What is Webflow?
You may have heard of Webflow if you're in the design or front-end developer space. They've had some good influencer campaigns with design Youtubers, and seem to have a good retargeting campaign as well!
A fair number of times, I've explained Webflow to potential clients, clients and other developers. You could almost call me a Webflow salesman - but without being paid to spread the word (yet..).
Anyway - this is never a simple task.
Webflow is a strange one. At a glance, it appears to be a WYSIWYG (What you see is what you get) website builder.
If you've heard of Webflow - you've probably heard of Wix/Squarespace. Especially if you've watched any Youtube videos or podcasts - they seem to be generous sponsors.
But now move away from that - Webflow is not like these at all - other than that you can see changes made on the same screen. Make a change to an element and you'll see it move in the 'editor'.
Here's my take on what Webflow is:
In short, Webflow is a visual editor based on the principles of web design. To be able to use Webflow (properly) you need to understand how to build a website. Wix etc is not built on these principles.
Websites created in Webflow are 'real' websites. HTML, CSS & JS. No spaghetti code generation.
Once you've built in Webflow - you can export the code to said HTML, CSS & JS. Then you're left with a standard website. Drag it into your text editor and you can make changes there - or pass it on to another dev for some further development. Side note: If you're using React - check this out
So - what makes Webflow so good?
For me - it's mostly about efficiency.
Webflow is a tool to create websites. It allows designing and building to take place with very quick feedback. A simple example is adding margin to an element. You can see instantly what the result looks like based on your mouse movement.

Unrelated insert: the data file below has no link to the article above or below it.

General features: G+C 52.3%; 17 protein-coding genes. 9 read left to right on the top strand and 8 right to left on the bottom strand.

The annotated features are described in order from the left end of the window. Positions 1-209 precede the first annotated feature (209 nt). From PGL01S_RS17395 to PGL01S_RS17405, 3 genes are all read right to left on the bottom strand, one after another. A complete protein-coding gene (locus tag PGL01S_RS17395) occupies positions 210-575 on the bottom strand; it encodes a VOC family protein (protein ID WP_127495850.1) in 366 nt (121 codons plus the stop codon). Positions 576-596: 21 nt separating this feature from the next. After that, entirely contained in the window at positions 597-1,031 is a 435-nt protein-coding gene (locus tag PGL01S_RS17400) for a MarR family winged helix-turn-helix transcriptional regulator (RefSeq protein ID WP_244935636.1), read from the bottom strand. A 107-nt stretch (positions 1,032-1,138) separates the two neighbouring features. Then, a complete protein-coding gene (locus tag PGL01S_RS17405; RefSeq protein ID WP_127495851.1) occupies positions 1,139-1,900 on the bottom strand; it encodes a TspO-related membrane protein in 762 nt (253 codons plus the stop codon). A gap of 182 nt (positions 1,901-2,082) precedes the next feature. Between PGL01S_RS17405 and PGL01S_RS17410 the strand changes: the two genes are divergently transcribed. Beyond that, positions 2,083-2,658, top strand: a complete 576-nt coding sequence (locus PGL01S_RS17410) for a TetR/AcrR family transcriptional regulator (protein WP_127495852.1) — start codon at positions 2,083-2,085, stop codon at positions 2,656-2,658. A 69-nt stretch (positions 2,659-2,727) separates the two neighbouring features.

This doesn't sound like much - but it stops you needing to switch from your text editor to browser/inspect element to get the visual feedback. Savings can be 30 seconds potentially. This adds up over a big project.
Webflow gives clarity to designing and building. Clarity brings speed. In a lot of cases - fixed price projects or value based projects can benefit from speed & efficiency.
How is Webflow for learning Web design/development?
Great. The documentation on Youtube/ Webflow University allows for quick, concise lessons on different elements & a range of tutorials. Yes - you don't learn how to code. So it depends on what you're building websites for. In a lot of cases - websites are used as a marketing/sales channel. It's not essential that you know code for this.
I would say - it does help a lot to know code.
Webflow is great for client work. The CMS functionality is great once you've learnt how to use it. This makes it easy for clients to edit and add pages going forward without you needing to jump in and 'add this one thing'.
This is somewhat similar to Wordpress. If you're a Wordpress user - take a look at this comparison as I'm sure it's a common question.
What are the drawbacks of Webflow?
A good salesman brings the reasons not to buy.. I will do the same.
Although Webflow is free to use initially and build a limited project - Webflow costs money to use. If you're using the tool for a customer or project that is paid for - this really shouldn't be an issue. If this isn't the case - you can learn or try it out for free.
As mentioned above - this doesn't use code. This means if you're very efficient in coding or using a text editor then there may not be a huge benefit in learning. Also - if you're looking to learn code to be a web dev in a company, for example - you may run into the problems if you only know how to use Webflow in the job interview.
Somewhat similar to the point above - it's different. This means there will be some natural hesitation towards using the Webflow for a client project or within a team.
This is a very short overview of what Webflow's about. I use it as my main tool. I enjoy using it and hope to use it going forward. The Webflow team works hard to keep things moving forward with the platform. They've recently built eccomerce features into the platform.
There's a lot more information on Webflow - and I'd like to write more about. For this post, hopefully it helps people understand a bit more about Webflow and reasons why (or why not) they'd use it.
PS - Hope this didn't sound too much like an ad.
As it's my tool of choice - I need to be a bit of a salesman for Webflow in order to get clients onboard with using it.